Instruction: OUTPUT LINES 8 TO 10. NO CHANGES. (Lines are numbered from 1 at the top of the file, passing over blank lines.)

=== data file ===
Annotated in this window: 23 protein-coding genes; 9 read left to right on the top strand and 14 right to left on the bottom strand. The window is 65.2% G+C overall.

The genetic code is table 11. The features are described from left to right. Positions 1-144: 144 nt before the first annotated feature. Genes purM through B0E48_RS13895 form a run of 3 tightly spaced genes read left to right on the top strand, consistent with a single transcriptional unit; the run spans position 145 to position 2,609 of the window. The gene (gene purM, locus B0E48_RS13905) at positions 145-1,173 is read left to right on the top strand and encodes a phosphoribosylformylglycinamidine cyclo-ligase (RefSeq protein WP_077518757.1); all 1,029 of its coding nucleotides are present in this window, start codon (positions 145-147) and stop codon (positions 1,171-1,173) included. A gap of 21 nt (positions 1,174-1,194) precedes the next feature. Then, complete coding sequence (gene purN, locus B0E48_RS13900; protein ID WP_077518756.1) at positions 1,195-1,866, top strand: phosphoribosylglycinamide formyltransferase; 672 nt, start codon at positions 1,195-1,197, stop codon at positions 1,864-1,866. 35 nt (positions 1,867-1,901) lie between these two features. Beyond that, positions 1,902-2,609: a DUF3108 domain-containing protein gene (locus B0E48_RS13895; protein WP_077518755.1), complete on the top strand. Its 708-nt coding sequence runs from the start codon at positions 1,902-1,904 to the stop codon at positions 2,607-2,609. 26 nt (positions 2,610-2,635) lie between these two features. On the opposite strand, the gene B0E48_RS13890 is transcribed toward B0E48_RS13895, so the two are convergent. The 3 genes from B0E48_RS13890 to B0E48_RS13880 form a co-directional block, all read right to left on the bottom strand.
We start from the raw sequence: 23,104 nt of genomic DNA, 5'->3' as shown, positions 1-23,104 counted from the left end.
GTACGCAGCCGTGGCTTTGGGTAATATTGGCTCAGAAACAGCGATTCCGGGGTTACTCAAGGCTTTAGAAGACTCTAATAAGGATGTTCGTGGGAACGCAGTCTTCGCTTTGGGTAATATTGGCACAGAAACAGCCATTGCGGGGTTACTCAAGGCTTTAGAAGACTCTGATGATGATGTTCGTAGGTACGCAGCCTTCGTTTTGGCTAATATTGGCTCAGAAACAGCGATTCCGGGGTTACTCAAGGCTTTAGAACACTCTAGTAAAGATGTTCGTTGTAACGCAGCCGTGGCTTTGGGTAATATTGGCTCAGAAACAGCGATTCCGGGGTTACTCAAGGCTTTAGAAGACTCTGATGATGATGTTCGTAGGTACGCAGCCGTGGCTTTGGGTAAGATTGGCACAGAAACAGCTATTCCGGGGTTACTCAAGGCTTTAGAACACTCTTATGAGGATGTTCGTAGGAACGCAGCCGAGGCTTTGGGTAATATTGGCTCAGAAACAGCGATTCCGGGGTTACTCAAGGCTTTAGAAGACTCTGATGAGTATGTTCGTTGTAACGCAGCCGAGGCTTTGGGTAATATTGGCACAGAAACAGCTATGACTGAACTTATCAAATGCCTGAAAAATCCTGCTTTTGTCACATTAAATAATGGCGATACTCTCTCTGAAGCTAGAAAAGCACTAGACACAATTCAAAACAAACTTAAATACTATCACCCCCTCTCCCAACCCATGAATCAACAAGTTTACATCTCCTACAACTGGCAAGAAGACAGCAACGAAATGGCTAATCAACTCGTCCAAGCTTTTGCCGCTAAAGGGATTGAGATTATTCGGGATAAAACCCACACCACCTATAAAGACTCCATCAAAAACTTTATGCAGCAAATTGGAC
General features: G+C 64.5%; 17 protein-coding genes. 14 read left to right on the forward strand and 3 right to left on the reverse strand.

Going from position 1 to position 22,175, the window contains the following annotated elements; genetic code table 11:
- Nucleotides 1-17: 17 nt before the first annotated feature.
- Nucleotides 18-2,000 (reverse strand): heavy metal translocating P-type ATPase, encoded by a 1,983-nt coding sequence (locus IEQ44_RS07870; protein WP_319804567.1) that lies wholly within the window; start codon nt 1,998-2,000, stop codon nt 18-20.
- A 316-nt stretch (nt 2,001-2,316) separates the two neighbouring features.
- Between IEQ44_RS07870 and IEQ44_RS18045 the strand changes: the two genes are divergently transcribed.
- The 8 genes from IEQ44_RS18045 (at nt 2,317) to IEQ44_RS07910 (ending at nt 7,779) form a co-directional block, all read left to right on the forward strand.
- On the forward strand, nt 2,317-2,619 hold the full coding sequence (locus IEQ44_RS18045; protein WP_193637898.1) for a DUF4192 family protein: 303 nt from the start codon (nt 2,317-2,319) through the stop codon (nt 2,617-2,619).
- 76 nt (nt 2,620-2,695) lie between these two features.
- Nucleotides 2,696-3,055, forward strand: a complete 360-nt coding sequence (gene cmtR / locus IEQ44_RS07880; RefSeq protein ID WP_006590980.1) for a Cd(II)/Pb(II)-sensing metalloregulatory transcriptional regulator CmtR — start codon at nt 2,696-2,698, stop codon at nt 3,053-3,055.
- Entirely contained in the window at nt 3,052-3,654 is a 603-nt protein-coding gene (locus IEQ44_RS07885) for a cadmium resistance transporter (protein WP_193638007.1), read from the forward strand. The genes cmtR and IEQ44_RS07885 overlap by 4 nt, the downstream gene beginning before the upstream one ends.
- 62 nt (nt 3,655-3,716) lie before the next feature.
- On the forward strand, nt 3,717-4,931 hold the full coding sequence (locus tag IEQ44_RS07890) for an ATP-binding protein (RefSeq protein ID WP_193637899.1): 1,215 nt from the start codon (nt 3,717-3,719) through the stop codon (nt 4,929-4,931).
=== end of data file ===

- Nucleotides 18-2,000 (reverse strand): heavy metal translocating P-type ATPase, encoded by a 1,983-nt coding sequence (locus IEQ44_RS07870; protein WP_319804567.1) that lies wholly within the window; start codon nt 1,998-2,000, stop codon nt 18-20.
- A 316-nt stretch (nt 2,001-2,316) separates the two neighbouring features.
- Between IEQ44_RS07870 and IEQ44_RS18045 the strand changes: the two genes are divergently transcribed.